All Posts By

Ryan Smith, CFP®, RICP®

Do It Now

By | The Friday Brief | No Comments

My family and I just returned from a trip to Johns Hopkins Medical Center, a journey we’ve made three times over the last two years as we’ve tried to get a handle on why Emily hasn’t been feeling well. During our last visit the team of specialists we met with gave her, in my words, a “non-diagnosis-diagnosis” of a “non-differentiated” auto-immune illness. They realized something was going on, they just couldn’t say what. When I think back to when Emily’s symptoms first began, I’m reminded of how quickly things can change. I’m sure the progression wasn’t this dramatic (or maybe

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Four ways the SECURE Act may impact you.

By | The Friday Brief | No Comments

There is a bill working its way through Congress that could impact every retirement saver and, potentially, their heirs. The Setting Every Community Up for Retirement Enhancement (SECURE) Act has four important provisions that you should be aware of: It increases the Required Minimum Distribution (RMD) age: Currently, everyone must begin to withdraw from their IRA or 401(k) in the calendar year they turn age of 70 ½. (There are narrow exceptions where 401(k)s are concerned.) In response to people both working and living longer, this bill would push the RMD age back to 72. There’s no indication as of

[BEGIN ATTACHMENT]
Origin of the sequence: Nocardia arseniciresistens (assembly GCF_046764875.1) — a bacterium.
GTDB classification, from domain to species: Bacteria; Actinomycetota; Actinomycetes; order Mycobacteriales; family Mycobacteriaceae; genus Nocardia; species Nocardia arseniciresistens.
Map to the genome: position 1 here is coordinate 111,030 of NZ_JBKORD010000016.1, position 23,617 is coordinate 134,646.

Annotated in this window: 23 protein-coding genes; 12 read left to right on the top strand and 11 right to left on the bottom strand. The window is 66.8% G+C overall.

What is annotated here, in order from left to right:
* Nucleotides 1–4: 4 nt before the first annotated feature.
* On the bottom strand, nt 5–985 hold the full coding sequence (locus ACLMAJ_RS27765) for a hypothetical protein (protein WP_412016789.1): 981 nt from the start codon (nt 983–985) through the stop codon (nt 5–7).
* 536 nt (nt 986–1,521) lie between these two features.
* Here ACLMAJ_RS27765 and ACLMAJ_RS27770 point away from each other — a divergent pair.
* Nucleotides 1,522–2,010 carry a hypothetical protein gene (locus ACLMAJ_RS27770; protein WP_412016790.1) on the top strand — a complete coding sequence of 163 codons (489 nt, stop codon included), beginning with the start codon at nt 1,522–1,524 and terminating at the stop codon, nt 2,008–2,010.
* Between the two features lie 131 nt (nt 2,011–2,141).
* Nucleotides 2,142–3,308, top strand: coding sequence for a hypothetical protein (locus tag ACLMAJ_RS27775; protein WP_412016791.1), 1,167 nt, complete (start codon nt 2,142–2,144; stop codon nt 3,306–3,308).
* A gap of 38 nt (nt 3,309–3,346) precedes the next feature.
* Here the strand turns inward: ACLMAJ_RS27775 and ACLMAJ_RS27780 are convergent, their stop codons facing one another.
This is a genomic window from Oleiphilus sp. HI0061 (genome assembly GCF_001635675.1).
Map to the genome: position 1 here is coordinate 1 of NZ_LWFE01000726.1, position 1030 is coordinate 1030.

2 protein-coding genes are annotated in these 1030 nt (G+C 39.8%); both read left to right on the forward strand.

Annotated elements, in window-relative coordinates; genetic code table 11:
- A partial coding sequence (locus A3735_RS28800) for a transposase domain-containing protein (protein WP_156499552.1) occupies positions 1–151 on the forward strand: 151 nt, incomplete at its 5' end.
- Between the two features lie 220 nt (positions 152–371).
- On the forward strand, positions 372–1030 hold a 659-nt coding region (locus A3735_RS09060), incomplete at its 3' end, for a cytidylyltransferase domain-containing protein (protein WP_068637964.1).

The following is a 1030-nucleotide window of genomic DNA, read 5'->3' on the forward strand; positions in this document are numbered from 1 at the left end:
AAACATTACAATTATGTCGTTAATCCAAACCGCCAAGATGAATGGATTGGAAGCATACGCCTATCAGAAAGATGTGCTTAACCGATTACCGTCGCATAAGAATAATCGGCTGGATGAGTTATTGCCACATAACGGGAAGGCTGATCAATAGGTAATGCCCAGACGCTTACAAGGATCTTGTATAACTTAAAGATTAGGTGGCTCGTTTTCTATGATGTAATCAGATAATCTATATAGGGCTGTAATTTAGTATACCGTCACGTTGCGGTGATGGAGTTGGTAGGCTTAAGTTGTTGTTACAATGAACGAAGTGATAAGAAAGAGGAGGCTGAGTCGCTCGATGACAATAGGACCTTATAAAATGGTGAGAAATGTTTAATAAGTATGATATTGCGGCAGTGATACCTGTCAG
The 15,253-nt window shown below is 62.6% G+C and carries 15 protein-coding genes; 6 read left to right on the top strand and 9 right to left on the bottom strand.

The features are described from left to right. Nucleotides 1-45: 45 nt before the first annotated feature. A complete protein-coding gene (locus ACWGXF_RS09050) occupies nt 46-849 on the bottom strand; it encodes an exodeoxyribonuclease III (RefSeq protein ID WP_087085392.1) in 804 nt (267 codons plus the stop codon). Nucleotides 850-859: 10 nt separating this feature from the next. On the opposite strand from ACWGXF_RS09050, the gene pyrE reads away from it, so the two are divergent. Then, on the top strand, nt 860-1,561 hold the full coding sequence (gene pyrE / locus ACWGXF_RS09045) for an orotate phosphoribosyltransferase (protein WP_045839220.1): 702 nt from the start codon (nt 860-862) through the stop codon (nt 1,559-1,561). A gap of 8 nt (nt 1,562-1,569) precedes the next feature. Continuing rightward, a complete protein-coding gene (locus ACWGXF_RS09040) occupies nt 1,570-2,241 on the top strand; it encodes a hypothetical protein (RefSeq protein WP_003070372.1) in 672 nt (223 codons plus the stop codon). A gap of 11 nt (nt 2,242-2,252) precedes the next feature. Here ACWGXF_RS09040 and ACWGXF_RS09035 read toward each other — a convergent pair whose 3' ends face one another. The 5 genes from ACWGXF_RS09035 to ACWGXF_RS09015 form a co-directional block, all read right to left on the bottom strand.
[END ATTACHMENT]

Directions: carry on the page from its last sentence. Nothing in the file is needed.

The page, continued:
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“How much do people spend on vacations?”

By | The Friday Brief | No Comments

As Jack reminds me almost daily, next week is his last in kindergarten which means summer is just around the corner. Soon we’ll all be packing our bags and heading to the beach (or elsewhere) for a vacation. As I was thinking about my family’s summer plans, I was reminded of a question a client emailed me a few months ago (Used with permission. Name changed.): “How much do people with about the same income as Charlie and I spend on vacation, groceries, home improvement, cars, etc. I’ve looked online and this varies a good bit. Wondering if you could

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The Ugly Truth of “Failure to Launch”

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There’s a scene in the 2006 movie, Failure to Launch, where a couple is lamenting the fact that their adult son still lives with them. “The boy’s thirty-five years old!” says one. “It’s just not fair,” says the other. “We were good parents and now we’re supposed to be done!” If you’ve seen the movie, which I proudly admit I have not, you know it’s a satirical tale of a man in his mid-30’s who refuses to leave the comfy confines of his parents’ house. And why should he? He has no responsibilities, no bills, and nothing that threatens the

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Start Paying Attention